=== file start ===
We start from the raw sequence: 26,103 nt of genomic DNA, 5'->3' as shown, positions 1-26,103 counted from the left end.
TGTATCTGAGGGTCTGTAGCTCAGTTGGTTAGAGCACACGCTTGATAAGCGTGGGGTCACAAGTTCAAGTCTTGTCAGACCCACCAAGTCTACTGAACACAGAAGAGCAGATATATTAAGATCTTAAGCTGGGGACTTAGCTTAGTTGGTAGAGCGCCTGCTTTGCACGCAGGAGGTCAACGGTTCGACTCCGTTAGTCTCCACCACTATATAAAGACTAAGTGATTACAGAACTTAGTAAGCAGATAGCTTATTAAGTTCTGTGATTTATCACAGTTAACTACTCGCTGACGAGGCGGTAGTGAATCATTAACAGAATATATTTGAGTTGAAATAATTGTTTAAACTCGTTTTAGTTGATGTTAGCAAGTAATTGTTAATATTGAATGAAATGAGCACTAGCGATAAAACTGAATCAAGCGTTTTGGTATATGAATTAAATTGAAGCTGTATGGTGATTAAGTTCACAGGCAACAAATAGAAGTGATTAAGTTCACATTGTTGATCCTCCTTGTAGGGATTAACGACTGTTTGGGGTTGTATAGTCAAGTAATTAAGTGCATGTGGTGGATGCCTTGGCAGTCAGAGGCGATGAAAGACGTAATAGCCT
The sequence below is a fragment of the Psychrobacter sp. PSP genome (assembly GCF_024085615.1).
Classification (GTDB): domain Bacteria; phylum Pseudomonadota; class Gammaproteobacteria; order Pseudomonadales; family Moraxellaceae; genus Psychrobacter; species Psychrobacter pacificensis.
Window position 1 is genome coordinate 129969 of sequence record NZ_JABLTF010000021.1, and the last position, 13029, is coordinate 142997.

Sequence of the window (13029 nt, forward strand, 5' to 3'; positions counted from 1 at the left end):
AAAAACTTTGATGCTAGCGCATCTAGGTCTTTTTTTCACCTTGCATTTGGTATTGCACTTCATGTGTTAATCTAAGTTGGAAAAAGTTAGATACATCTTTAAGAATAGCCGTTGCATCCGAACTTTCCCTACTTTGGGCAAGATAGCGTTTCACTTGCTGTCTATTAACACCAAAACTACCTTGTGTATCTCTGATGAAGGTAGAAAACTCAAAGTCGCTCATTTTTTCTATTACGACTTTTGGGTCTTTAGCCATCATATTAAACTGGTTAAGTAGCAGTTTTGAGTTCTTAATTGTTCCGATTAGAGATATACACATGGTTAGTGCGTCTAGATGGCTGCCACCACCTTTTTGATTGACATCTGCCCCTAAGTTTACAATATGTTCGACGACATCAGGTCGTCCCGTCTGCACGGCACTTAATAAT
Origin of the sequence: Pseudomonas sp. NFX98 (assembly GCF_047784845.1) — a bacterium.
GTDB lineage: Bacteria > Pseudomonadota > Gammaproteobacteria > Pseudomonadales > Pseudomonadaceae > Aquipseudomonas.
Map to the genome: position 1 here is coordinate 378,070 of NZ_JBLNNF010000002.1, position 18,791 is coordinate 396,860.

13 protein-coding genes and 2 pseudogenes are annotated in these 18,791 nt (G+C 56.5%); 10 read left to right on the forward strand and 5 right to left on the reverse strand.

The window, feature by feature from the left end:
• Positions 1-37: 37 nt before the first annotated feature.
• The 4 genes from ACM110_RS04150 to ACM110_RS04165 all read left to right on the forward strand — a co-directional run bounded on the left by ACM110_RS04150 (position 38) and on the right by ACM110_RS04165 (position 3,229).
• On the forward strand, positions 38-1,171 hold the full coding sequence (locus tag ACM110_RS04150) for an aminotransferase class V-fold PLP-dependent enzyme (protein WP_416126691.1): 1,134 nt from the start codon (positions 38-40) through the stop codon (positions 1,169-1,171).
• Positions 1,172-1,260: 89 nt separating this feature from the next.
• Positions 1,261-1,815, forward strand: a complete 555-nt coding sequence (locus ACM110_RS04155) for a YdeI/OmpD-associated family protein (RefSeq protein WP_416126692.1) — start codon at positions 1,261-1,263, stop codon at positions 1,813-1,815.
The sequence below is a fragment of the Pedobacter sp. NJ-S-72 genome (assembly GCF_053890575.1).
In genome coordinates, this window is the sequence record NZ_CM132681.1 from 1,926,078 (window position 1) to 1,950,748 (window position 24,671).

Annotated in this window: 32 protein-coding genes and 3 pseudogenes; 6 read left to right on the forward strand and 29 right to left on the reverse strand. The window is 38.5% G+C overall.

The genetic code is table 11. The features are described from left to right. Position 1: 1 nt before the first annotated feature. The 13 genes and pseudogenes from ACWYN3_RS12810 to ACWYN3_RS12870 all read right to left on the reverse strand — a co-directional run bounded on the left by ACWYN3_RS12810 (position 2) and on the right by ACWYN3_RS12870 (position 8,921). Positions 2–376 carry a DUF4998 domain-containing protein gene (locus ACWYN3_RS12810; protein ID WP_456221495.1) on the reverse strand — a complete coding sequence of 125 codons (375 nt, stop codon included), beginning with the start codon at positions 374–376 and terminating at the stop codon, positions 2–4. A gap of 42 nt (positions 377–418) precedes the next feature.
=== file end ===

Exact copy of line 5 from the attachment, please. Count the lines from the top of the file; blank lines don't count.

Window position 1 is genome coordinate 129969 of sequence record NZ_JABLTF010000021.1, and the last position, 13029, is coordinate 142997.